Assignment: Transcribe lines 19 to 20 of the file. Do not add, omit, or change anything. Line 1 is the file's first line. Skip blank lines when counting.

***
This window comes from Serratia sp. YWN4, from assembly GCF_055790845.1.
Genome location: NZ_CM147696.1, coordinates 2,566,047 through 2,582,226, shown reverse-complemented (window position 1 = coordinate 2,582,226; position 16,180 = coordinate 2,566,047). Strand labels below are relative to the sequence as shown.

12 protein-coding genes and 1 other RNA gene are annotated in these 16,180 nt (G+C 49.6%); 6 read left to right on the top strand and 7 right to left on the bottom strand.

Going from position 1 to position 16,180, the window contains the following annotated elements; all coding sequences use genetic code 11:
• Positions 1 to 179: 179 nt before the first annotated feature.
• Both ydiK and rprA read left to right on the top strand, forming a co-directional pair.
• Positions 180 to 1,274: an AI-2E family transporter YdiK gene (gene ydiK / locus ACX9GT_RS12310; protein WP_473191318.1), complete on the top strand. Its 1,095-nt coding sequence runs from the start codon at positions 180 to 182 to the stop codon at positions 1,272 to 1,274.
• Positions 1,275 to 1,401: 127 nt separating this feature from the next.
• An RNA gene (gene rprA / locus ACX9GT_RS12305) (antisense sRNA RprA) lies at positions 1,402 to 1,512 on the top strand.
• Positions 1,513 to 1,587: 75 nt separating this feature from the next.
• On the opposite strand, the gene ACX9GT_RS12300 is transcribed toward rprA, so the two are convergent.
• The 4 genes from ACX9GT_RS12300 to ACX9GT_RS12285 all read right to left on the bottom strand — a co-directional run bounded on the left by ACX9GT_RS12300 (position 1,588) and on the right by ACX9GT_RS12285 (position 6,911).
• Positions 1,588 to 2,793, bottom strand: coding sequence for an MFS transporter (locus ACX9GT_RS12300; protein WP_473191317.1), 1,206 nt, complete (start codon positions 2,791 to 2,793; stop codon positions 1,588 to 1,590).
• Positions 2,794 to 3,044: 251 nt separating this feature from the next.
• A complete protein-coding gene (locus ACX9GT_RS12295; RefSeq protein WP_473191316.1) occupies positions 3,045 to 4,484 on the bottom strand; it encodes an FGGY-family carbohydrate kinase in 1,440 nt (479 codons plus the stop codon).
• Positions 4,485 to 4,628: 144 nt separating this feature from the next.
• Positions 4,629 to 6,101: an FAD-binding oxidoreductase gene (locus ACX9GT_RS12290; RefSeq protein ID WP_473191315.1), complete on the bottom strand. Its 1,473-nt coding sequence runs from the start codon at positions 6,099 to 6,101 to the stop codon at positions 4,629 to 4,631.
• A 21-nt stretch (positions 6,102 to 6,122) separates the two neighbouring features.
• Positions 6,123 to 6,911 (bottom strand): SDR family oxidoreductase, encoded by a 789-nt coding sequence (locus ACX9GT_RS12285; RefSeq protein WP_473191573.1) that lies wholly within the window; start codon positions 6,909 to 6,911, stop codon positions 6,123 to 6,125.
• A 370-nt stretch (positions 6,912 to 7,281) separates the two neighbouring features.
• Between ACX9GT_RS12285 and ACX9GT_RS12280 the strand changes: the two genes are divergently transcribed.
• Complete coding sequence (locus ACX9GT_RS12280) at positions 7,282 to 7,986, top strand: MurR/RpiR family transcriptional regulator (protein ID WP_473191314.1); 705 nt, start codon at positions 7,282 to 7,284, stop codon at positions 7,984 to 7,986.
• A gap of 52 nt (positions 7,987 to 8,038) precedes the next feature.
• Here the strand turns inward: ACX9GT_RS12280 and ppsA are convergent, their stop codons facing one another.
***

• Positions 6,123 to 6,911 (bottom strand): SDR family oxidoreductase, encoded by a 789-nt coding sequence (locus ACX9GT_RS12285; RefSeq protein WP_473191573.1) that lies wholly within the window; start codon positions 6,909 to 6,911, stop codon positions 6,123 to 6,125.
• A 370-nt stretch (positions 6,912 to 7,281) separates the two neighbouring features.